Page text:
This article first featured in CYBR Magazine POST_HUMAN_ 01 print issue, click here to buy a copy.
Words by CYBR editor, James Joseph
It’s already happening. As billionaire Mark Cuban said in an interview recently, the question has now become “not who I hire, but what I can hire”. Artificial Intelligence in a crude state is about to redefine the landscape of workforces across the globe, whether we’re talking about physical robots, or software that can act alone, we really have to think about the effect this is about to have.
Most at threat from the progress in AI and robotics are machine operators, food workers, and professional drivers. We’ve even seen it in McDonald’s, with staff being replaced by giant order screens, reducing some individual store staff by more than 50%. Some city McDonald’s outlets have been changed to a collection point basis, with no human interaction until the customer collects their order.
But what happens when we see a large percentage shift in jobs progressing to both robots and AI? What does the world look like and how do governments pay for that colossal societal shift? It’s approaching quicker than many expect too, a recent study by the McKinsey Global Institute found that nearly one Billion jobs are predicted to be replaced by robotic automation and AI by 2030.
One thing to remember is that this isn’t new. While the rise of robotics and AI is a futuristic prospect, history repeats itself time again. A perfect example is the invention and industry of the elevator. In the early 1870s there were zero elevator operators. Otis, the company to popularise the technology had just made the first ‘safety car’, yet 80 years later in 1950 there were 115,000 people employed as elevator operators. Otis elevators, proceeded to invent and improve and by the 1990s there were zero, as all elevators had become self-serving, as you are familiar with today.
However this industrial shift affects many industries globally, and it will have an unprecedented affect on the labour market. I believe that the first thing the shift will allow for, is society to go after more vocational jobs. Those with dreams to follow will be given the chance to. YouTubers, musicians, creative jobs will rise exponentially, and support will be available, but then here comes the downside. The world will become real fair, real fast. With an exponential number of the population joining those vocations, the markets will become saturated and one will have to be the best of the best to succeed.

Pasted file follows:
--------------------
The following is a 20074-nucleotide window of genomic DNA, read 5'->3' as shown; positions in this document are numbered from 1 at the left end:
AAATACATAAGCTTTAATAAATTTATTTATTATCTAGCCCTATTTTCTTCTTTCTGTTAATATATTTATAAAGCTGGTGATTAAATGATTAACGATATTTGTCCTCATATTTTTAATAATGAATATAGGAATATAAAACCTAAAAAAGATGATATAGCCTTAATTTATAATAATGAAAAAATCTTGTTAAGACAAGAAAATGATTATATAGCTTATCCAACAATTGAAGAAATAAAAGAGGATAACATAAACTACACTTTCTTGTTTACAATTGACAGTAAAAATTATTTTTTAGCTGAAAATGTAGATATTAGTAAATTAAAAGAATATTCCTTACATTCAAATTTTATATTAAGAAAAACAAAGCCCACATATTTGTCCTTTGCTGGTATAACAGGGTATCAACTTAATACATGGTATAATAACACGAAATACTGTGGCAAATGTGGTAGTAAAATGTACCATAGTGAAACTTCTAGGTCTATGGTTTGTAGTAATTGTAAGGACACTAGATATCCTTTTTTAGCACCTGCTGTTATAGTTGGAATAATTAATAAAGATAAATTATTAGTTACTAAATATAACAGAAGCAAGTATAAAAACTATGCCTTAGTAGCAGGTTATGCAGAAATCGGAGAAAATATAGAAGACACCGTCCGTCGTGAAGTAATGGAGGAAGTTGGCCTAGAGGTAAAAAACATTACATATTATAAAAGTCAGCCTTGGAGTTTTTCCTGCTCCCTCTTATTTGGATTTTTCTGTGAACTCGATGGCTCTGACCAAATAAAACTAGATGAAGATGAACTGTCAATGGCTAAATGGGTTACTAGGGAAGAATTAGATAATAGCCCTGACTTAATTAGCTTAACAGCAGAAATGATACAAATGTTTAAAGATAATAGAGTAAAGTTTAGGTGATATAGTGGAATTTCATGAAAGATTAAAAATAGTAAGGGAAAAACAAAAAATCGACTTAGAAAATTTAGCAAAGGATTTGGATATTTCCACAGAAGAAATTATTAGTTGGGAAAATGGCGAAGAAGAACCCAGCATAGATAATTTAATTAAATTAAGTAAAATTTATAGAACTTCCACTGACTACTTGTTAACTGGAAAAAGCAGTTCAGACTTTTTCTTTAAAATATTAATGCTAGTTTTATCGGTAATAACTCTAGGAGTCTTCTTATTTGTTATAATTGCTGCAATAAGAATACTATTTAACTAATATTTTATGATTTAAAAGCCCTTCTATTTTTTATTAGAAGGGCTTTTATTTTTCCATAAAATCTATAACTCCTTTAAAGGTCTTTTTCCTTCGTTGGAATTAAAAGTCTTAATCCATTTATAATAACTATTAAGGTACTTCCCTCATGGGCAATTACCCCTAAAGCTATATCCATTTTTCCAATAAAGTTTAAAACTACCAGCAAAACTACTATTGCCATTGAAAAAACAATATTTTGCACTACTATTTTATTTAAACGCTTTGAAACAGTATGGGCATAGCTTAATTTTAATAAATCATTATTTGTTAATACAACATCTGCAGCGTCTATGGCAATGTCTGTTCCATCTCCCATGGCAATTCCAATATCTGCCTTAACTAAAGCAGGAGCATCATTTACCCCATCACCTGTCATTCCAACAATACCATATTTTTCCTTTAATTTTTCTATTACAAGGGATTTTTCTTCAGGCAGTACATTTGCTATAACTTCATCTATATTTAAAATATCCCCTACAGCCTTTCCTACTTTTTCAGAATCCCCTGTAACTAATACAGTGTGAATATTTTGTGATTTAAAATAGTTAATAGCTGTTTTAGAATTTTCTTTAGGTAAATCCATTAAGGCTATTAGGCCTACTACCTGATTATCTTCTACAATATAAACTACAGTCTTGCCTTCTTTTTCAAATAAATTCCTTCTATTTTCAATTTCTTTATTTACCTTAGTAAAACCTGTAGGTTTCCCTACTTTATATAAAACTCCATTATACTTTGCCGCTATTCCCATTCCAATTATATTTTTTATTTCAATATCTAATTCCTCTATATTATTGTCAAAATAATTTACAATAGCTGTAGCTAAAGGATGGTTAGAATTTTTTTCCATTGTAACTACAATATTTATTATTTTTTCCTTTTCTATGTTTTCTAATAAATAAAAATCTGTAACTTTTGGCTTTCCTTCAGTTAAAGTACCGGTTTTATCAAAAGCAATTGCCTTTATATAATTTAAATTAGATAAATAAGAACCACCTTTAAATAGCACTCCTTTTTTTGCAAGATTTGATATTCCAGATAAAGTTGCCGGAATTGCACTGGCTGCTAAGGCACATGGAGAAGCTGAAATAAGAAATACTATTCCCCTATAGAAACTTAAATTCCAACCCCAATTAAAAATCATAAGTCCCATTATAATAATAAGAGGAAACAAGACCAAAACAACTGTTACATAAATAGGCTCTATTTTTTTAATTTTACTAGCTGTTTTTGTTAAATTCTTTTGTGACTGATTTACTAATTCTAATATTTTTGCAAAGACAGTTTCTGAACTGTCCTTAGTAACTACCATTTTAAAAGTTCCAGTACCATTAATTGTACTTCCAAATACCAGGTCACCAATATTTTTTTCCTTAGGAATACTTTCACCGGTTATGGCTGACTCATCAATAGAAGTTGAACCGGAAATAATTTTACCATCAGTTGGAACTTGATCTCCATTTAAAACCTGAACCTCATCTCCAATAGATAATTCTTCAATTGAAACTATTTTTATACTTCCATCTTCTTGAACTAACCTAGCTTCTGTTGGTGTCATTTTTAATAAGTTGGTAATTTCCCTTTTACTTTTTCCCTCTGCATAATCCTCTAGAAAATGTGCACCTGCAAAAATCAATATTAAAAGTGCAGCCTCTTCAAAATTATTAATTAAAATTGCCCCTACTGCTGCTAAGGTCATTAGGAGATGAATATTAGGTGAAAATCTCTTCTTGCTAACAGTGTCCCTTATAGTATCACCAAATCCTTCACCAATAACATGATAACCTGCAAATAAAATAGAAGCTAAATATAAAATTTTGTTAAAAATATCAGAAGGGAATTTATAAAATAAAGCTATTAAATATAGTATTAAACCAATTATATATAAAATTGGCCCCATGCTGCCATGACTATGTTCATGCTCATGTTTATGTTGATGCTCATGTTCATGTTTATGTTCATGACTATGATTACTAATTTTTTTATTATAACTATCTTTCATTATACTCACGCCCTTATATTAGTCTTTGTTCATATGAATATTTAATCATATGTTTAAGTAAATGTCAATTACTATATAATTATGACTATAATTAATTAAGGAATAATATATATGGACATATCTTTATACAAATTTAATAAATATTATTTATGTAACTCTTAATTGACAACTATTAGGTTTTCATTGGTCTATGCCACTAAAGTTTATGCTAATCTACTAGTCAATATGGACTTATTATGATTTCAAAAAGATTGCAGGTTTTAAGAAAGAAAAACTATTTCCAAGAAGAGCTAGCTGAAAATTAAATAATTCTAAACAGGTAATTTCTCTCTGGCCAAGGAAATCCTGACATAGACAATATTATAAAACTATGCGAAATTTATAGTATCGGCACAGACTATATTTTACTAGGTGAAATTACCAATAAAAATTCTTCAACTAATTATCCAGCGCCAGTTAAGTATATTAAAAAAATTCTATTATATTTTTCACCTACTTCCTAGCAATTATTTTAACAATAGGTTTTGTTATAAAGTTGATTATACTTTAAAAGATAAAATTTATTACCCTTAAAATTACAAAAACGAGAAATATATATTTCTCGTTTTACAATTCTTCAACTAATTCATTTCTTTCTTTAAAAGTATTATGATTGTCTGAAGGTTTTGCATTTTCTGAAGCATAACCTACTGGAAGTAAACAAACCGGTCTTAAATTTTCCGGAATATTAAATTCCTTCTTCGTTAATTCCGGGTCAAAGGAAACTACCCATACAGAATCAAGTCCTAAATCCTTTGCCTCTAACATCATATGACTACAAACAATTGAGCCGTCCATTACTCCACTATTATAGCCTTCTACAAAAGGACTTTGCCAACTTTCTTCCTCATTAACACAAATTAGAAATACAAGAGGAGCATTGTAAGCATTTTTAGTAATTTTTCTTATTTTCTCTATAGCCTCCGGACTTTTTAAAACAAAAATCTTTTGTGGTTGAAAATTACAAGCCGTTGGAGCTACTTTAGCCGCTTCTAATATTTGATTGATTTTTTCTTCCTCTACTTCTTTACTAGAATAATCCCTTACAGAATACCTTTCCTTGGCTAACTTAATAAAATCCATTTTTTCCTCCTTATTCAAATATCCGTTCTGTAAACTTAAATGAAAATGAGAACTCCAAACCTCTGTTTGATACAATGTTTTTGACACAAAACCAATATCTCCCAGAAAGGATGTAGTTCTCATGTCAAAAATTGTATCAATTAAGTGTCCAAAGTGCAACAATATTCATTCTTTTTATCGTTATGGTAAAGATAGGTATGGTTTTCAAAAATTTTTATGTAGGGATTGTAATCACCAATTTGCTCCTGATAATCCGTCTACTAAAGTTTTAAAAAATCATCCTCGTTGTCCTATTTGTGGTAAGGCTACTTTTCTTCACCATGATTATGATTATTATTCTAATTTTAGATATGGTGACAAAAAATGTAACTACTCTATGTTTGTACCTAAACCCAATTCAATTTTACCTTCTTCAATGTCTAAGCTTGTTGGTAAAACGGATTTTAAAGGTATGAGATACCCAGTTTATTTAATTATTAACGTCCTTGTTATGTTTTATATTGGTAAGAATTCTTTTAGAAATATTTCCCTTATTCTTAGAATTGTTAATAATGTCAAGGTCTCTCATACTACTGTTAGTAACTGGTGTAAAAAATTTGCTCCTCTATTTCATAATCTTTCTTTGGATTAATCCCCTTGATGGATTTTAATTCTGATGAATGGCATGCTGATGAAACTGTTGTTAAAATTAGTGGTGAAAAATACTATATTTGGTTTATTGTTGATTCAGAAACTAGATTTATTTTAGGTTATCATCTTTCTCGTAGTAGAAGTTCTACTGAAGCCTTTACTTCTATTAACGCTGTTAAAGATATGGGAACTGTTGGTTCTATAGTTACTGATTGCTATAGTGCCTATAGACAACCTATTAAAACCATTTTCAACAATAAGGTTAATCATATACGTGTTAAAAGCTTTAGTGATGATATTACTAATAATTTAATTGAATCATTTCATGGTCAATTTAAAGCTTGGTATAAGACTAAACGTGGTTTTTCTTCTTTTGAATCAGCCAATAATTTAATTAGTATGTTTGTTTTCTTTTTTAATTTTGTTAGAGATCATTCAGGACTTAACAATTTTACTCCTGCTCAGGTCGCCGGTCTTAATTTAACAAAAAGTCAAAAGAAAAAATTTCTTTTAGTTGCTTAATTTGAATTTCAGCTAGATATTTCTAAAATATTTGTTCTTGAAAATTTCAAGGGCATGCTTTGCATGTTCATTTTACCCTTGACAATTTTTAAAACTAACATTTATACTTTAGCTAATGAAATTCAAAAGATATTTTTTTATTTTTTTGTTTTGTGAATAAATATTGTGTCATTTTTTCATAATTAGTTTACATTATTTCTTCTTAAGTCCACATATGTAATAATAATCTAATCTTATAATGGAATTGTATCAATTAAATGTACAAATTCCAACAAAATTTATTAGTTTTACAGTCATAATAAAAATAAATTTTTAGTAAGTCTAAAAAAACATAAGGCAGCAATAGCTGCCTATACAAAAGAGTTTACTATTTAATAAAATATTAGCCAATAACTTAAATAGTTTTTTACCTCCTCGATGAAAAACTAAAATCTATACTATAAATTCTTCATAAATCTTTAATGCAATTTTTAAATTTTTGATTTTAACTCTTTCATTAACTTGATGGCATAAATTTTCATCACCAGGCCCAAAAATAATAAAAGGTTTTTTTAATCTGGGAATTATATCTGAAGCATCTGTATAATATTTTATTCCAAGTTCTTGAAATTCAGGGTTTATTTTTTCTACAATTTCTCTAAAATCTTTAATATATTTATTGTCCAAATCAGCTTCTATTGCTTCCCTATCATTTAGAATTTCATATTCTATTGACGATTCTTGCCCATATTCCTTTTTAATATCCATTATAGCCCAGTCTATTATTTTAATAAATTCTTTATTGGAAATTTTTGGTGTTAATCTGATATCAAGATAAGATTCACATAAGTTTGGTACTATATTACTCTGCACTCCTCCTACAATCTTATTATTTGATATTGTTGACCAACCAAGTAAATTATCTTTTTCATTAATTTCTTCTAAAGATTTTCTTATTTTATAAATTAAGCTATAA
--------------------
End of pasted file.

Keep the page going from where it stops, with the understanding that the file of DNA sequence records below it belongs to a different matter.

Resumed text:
Let’s take a fictional Uber driver for an example. Steve is an Uber driver, he also works on his podcast in his spare time. Automation replaces Steve’s job, and try as he must, he just can’t get into the top 10% of podcasts, to generate enough revenue. So what happens next? This is why I believe we’re about to enter a world of guaranteed minimum income or even universal basic income.
If you’re not familiar with guaranteed minimum income (or GMI), it’s simply the idea of the Government paying citizens a minimum income so long as they meet certain criteria. This may be as simple as citizenship or age, or more complex with a range of conditions. Universal basic income (UBI) applies when there are no longer certain criteria, for example, simply citizenship.
Paying for this is going to be a colossal challenge for governments. Average models look at the usual model of taxing the most wealthy, but the way I see this working is taxing corporations on the amount of AI and robotics spend, dependant on the size of the company.
For example, if Amazon shifts their workforce to robotic automation up to 50%, they are taxed far more than a startup with less than 10+ employees who use robotic automation of 70%. It has to be relative to the amount of jobs lost and the size of reduction on employee spend.
With the USA projected to find 73 million jobs replaced by robotic automation by 2030, and the UK following the same trend to the tune of 12 million, we need to focus on these economic ideas and start talking about Universal Basic Income as soon as possible.